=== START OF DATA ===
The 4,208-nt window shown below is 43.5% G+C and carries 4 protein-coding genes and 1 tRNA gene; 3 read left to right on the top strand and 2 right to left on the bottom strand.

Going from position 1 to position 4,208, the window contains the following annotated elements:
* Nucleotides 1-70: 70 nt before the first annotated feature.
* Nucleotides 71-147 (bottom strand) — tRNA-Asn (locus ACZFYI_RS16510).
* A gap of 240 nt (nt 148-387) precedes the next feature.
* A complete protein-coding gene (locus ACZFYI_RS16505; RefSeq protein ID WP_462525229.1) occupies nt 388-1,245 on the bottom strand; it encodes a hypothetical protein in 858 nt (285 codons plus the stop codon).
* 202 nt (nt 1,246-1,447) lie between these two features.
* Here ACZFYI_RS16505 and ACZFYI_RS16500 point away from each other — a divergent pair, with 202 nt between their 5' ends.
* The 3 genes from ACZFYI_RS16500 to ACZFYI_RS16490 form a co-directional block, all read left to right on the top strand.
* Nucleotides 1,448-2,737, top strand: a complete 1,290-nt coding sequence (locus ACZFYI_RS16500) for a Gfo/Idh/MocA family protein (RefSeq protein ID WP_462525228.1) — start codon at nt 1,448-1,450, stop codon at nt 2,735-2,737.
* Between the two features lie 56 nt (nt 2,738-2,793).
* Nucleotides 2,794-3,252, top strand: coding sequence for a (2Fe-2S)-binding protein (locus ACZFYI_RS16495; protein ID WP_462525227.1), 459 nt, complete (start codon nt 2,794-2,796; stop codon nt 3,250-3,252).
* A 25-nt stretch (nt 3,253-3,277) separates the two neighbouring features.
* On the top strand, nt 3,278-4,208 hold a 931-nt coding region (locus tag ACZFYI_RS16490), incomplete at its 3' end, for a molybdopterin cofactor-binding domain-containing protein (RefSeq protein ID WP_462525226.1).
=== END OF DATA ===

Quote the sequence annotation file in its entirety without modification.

The 4,208-nt window shown below is 43.5% G+C and carries 4 protein-coding genes and 1 tRNA gene; 3 read left to right on the top strand and 2 right to left on the bottom strand.

Going from position 1 to position 4,208, the window contains the following annotated elements:
* Nucleotides 1-70: 70 nt before the first annotated feature.
* Nucleotides 71-147 (bottom strand) — tRNA-Asn (locus ACZFYI_RS16510).
* A gap of 240 nt (nt 148-387) precedes the next feature.
* A complete protein-coding gene (locus ACZFYI_RS16505; RefSeq protein ID WP_462525229.1) occupies nt 388-1,245 on the bottom strand; it encodes a hypothetical protein in 858 nt (285 codons plus the stop codon).
* 202 nt (nt 1,246-1,447) lie between these two features.
* Here ACZFYI_RS16505 and ACZFYI_RS16500 point away from each other — a divergent pair, with 202 nt between their 5' ends.
* The 3 genes from ACZFYI_RS16500 to ACZFYI_RS16490 form a co-directional block, all read left to right on the top strand.
* Nucleotides 1,448-2,737, top strand: a complete 1,290-nt coding sequence (locus ACZFYI_RS16500) for a Gfo/Idh/MocA family protein (RefSeq protein ID WP_462525228.1) — start codon at nt 1,448-1,450, stop codon at nt 2,735-2,737.
* Between the two features lie 56 nt (nt 2,738-2,793).
* Nucleotides 2,794-3,252, top strand: coding sequence for a (2Fe-2S)-binding protein (locus ACZFYI_RS16495; protein ID WP_462525227.1), 459 nt, complete (start codon nt 2,794-2,796; stop codon nt 3,250-3,252).
* A 25-nt stretch (nt 3,253-3,277) separates the two neighbouring features.
* On the top strand, nt 3,278-4,208 hold a 931-nt coding region (locus tag ACZFYI_RS16490), incomplete at its 3' end, for a molybdopterin cofactor-binding domain-containing protein (RefSeq protein ID WP_462525226.1).